The Española City Council considered at its Sept. 28 meeting updating the city ordinance that outlines qualifications and pay for the municipal judge.

Three issues arose when former municipal judge Stephen Salazar resigned under an investigative cloud. Salazar was and his replacement Martin Martinez is the highest paid municipal judge in the state. There are minimal qualifications attached to the requirements to run for the office and when a judge leaves the bench temporarily (vacation or sick) or permanently, as in the case of Salazar, the process to replace him wasn’t clear to all.

City Attorney Jonas Nahoum presented the Council with several options to address the salary, versus qualifications.

Currently the only qualifications to run for the office of municipal judge is the candidate must be a citizen of Española, New Mexico, and the United States.

Nahoum suggested adding the requirement of a high school diploma or equivalent, 60 college credit hours toward a two- or four-year degree and be at least 25 years old.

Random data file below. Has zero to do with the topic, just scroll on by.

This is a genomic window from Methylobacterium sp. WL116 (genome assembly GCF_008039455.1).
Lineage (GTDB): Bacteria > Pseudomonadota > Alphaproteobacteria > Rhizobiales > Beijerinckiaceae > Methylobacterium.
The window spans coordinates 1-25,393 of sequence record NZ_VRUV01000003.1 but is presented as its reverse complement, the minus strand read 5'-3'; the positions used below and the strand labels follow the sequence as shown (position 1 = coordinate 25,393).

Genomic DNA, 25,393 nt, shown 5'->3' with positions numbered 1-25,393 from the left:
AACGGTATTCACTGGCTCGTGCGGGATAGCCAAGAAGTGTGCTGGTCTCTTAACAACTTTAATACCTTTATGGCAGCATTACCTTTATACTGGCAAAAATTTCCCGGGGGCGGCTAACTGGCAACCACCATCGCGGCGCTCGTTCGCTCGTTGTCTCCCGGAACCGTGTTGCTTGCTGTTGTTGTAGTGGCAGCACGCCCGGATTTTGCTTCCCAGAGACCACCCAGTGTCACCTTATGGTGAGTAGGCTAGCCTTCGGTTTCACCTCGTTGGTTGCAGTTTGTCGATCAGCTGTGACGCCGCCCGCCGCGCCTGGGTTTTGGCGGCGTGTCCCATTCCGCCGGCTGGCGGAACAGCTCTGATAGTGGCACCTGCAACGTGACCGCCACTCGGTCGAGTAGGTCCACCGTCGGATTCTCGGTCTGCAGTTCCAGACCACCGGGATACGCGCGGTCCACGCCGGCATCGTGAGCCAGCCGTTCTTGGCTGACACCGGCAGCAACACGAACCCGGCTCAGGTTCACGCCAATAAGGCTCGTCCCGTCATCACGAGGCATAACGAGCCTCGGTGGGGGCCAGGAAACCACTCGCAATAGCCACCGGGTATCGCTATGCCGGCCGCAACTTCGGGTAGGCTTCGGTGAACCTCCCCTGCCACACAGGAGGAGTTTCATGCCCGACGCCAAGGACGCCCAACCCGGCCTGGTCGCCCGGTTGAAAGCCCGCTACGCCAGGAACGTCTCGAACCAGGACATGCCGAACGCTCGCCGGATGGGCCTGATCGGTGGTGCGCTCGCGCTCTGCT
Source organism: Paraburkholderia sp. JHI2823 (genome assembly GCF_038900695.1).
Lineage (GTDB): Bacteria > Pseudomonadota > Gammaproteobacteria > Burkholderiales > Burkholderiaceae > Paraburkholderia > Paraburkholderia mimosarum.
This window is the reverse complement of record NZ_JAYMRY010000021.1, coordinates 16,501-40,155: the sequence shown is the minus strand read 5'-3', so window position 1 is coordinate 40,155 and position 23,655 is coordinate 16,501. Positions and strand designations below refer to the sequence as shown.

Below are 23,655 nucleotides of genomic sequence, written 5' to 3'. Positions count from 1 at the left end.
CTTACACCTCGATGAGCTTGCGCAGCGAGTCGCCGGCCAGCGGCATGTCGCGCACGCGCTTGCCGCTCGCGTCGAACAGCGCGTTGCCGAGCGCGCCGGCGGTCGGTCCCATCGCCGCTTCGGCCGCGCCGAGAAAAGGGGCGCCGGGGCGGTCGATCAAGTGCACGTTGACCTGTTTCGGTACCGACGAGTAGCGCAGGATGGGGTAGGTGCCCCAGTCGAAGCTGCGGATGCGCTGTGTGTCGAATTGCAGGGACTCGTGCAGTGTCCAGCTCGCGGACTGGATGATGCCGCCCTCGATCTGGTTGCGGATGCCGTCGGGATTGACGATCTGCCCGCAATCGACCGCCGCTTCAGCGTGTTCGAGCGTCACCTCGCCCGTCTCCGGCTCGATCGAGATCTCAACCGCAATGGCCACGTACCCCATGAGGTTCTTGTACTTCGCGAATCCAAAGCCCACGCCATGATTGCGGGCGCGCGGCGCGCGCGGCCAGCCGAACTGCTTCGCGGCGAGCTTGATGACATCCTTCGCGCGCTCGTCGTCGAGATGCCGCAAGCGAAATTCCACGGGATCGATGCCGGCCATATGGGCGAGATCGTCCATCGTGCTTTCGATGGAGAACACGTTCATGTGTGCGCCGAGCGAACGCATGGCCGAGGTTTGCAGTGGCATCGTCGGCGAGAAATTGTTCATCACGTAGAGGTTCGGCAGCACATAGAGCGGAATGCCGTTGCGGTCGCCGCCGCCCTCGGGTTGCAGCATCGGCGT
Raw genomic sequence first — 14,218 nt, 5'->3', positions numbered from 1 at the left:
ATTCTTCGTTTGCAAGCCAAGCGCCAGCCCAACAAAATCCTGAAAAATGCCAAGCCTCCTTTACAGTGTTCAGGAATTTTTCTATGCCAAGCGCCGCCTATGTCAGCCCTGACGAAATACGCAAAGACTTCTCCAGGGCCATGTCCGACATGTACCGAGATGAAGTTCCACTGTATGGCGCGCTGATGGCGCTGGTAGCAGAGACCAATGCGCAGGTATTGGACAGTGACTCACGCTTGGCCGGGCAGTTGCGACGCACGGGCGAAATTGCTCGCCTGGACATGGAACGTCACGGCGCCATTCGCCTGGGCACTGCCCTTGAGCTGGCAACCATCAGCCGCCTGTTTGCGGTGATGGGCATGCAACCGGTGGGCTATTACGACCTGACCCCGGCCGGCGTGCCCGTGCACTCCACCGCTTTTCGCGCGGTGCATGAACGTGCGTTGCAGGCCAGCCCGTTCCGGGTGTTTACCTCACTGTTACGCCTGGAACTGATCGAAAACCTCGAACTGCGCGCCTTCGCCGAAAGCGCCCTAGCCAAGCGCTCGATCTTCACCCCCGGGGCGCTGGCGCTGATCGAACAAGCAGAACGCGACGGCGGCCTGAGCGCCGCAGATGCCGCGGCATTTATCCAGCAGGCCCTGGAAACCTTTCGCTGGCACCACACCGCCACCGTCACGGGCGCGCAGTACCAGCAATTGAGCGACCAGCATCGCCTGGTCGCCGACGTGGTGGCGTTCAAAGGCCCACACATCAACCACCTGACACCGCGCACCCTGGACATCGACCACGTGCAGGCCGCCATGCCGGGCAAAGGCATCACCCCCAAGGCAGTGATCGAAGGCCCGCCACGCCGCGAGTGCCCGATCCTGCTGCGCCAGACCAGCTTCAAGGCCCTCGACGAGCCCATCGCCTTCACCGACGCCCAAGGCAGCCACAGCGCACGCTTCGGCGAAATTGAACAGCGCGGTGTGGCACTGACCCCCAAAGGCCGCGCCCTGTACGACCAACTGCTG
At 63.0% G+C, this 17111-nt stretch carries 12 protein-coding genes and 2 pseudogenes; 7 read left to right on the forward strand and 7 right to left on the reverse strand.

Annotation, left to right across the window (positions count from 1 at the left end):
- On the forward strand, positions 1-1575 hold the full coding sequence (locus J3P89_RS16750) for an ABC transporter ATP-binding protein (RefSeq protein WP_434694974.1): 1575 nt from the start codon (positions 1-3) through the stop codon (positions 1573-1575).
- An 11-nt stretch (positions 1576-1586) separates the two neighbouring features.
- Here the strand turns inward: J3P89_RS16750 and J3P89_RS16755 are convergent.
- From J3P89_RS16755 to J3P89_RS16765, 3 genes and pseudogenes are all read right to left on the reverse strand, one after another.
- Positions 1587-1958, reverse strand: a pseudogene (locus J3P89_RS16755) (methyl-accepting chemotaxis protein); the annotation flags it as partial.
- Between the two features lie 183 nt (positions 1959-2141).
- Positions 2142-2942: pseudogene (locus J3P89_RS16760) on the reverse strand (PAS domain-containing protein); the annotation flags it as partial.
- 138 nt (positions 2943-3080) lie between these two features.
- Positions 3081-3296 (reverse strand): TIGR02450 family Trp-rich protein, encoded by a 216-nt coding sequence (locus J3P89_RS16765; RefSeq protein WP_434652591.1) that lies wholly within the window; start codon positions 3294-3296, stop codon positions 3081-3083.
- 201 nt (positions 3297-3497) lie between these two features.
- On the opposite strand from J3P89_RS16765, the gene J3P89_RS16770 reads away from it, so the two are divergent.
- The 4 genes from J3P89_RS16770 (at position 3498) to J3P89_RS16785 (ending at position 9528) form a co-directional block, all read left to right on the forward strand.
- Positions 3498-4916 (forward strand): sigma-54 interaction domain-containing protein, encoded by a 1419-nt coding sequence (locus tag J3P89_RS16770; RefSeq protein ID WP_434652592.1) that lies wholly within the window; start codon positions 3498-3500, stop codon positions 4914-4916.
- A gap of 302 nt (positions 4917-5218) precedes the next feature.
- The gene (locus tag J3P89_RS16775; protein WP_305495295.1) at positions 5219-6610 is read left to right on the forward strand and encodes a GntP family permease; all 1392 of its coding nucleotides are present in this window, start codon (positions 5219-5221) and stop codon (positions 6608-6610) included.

To match the new requirements Nahoum suggested changing the salary  to match education levels. A judge with a high school diploma would be paid $55,000 a year, someone with a two-year degree would be paid $65,000, someone with a four-year degree would be paid $75,000 and someone with a master’s degree or higher would be paid $85,000.

The municipal court judge currently earns $93,000 annually. Nahoum said the city’s current pay structure is based on the state statute regarding magistrate judges, a much more difficult job.

Resident Claire Baillargeon attended the meeting and spoke to the proposed changes.